Author Topic: SpaceX Falcon 9 - Iridium NEXT Flight 1 DISCUSSION (Jan. 14 2017)  (Read 339515 times)

Offline Lar

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I read it that they wanted to launch all 81 but didn't have rides for all of them yet.

The system requires 66 for full coverage, any others would be on-orbit spares
« Last Edit: 07/14/2016 04:53 PM by Lar »
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Offline ZachS09

$492M / 9 =$54.7M  for each launch with a new rocket

It is 7 launches.

492/7 = 70.3 M but that probably includes the dispenser built by SpaceX.

Edit: The article says 7 launches. But it also says 81 satellites. I believe 2 will fly on a russian rocket. That still leaves 79, so 8 flights with 10 each unless they will have ground spares.

If Dnepr's unlikely, maybe a Proton or Soyuz can launch the other two Iridiums.
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Offline Nomadd

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Is the system still going to be 6 planes with 11 working sats each. that makes 7 launches of 10 sats seem a little odd. And, will some of the spares stay on the ground till needed?
« Last Edit: 07/14/2016 06:23 PM by Nomadd »

Offline IntoTheVoid

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Is the system still going to be 6 planes with 11 working sats each. that makes 7 launches of 10 sats seem a little odd. And, will some of the spares stay on the ground till needed?
70 launched by SpaceX, plus the 2 that were to be launched by the Russians first, would have been 72 orbital, allowing for 6 planes of 11 operational plus a spare. Sounds right to me.

Quote
The operational Iridium constellation requires 66 satellites — 11 spacecraft in six orbital planes — for global coverage serving more than 800,000 subscribers.

Enough Iridium Next satellites should be launched by the end of 2017 to fully replace the first-generation fleet, allowing controllers to retire and de-orbit the old spacecraft. Iridium has launch contracts with SpaceX and Kosmotras for 72 satellites, but Desch said the company plans to eventually launch all 81 birds.
https://spaceflightnow.com/2016/07/13/iridium-satellites-rolling-off-assembly-line-in-arizona/
« Last Edit: 07/14/2016 07:54 PM by IntoTheVoid »

Offline smh

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Is the system still going to be 6 planes with 11 working sats each. that makes 7 launches of 10 sats seem a little odd. And, will some of the spares stay on the ground till needed?
70 launched by SpaceX, plus the 2 that were to be launched by the Russians first, would have been 72 orbital, allowing for 6 planes of 11 operational plus a spare. Sounds right to me.
6 launches, 6 planes. How is the 7th launch going to get satelites to 6 (at least 4 if 2 by another launch provider) different planes?

Offline IntoTheVoid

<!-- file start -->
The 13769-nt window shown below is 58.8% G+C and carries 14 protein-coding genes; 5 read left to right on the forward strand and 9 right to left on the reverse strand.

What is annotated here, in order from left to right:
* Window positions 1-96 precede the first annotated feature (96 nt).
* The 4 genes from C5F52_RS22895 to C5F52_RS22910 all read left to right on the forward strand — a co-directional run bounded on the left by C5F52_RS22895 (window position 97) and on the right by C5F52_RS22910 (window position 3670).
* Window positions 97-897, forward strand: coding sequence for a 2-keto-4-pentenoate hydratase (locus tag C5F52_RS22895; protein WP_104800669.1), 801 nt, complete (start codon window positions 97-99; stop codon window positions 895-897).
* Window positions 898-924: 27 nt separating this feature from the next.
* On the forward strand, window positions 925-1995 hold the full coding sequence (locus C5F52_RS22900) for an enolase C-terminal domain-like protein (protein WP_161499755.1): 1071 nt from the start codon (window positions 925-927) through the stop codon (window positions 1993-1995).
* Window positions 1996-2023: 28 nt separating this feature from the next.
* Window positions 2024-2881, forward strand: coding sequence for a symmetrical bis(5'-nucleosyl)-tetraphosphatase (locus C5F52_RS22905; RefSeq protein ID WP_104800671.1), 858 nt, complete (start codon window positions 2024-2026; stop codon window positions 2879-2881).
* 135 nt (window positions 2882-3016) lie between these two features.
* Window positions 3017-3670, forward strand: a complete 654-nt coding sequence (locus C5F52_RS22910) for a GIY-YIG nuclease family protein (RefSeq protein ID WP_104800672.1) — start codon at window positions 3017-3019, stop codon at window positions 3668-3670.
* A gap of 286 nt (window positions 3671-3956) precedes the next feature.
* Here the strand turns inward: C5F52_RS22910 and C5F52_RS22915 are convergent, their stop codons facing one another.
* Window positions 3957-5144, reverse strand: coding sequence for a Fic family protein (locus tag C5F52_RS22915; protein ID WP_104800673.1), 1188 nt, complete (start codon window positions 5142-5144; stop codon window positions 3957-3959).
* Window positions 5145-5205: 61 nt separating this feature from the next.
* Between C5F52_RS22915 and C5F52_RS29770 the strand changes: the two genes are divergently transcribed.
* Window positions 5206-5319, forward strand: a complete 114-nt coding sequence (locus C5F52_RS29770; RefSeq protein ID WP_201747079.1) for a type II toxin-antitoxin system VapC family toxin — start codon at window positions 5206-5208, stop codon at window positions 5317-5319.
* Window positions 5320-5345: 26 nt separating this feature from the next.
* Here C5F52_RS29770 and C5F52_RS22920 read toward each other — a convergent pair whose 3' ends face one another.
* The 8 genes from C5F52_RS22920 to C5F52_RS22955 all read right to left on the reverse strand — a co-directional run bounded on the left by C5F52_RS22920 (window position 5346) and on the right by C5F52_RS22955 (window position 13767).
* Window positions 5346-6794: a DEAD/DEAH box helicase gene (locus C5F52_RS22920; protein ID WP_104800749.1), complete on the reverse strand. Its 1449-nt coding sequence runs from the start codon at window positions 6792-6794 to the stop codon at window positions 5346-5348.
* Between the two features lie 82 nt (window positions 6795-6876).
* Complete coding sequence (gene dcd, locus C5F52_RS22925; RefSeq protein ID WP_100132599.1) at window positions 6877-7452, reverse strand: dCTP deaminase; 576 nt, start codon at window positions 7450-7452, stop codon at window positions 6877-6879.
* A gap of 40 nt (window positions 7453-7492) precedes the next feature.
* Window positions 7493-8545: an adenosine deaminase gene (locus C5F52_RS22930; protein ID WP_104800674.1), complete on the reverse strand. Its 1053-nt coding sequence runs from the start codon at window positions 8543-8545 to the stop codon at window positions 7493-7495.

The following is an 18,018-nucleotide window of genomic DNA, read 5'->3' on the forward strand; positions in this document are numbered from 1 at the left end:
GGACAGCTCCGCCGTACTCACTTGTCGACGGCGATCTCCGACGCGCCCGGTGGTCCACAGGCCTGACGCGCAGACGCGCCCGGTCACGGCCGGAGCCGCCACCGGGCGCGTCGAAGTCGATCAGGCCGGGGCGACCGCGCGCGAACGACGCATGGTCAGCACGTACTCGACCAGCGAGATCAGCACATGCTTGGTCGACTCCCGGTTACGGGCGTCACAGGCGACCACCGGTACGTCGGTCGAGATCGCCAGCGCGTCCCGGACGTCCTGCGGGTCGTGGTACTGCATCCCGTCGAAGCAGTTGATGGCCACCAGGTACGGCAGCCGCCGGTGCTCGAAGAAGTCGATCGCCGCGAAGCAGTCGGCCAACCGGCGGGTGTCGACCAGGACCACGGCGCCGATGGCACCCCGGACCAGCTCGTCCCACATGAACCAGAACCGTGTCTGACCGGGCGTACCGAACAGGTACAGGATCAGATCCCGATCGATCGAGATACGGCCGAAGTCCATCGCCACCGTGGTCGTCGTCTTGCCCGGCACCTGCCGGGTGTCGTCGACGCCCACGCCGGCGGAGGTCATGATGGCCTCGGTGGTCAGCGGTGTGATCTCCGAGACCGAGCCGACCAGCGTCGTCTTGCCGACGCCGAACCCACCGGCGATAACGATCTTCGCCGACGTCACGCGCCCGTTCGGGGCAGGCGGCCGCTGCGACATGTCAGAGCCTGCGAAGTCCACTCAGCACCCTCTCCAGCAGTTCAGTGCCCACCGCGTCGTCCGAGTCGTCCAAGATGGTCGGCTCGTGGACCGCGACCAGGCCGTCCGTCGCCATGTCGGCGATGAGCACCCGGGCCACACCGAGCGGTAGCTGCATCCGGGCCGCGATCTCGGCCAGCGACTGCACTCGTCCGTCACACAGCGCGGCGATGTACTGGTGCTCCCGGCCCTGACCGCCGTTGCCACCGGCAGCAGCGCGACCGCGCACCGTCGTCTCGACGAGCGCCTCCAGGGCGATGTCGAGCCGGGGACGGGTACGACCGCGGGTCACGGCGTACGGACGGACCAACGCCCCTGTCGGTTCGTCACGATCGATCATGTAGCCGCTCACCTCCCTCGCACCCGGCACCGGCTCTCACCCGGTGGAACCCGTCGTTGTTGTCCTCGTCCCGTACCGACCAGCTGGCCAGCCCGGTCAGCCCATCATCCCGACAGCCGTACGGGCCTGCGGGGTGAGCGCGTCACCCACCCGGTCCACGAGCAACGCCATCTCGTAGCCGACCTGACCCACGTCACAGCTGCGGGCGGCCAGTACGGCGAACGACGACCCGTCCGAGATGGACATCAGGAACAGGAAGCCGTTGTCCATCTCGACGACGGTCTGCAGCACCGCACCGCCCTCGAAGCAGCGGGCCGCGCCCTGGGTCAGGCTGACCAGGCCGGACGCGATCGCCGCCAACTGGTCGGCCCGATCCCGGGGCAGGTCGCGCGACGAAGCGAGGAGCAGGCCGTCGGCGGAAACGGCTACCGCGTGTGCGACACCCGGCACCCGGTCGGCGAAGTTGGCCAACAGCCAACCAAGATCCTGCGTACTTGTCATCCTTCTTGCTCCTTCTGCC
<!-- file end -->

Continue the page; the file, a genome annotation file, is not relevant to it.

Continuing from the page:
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Spare satellites are usually held in a 414 mi (666 km) storage orbit.[2] These will be boosted to the correct altitude and put into service in case of a satellite failure. After the Iridium company emerged from bankruptcy the new owners decided to launch seven new spares, which would have ensured two spare satellites were available in each plane. As of 2009 not every plane has a spare satellite; however, the satellites can be moved to a different plane if required. A move can take several weeks and consumes fuel which will shorten the satellite's expected service life.

Significant orbital plane changes are normally very fuel-intensive, but orbital perturbations aid the process. The Earth's equatorial bulge causes the orbital right ascension of the ascending node (RAAN) to precess at a rate that depends mainly on the period and inclination. Iridium satellites have an inclination of 86.4°, so every satellite in a retrograde (inclination < 90°) orbit, their equator crossings steadily precess westward.[citation needed]

A spare Iridium satellite in the lower storage orbit has a shorter period so its RAAN moves westward more quickly than the satellites in the standard orbit. Iridium simply waits until the desired RAAN (i.e., the desired orbital plane) is reached and then raises the spare satellite to the standard altitude, fixing its orbital plane with respect to the constellation. Although this saves substantial amounts of fuel, it can be a time-consuming process.
https://en.wikipedia.org/wiki/Iridium_satellite_constellation

Based on the above, I'd guess that they'll all be dropped off in that storage orbit, and make their own way to the final orbital plane as Iridium sees fit.

Online Steven Pietrobon

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Edit: The article says 7 launches. But it also says 81 satellites. I believe 2 will fly on a russian rocket. That still leaves 79, so 8 flights with 10 each unless they will have ground spares.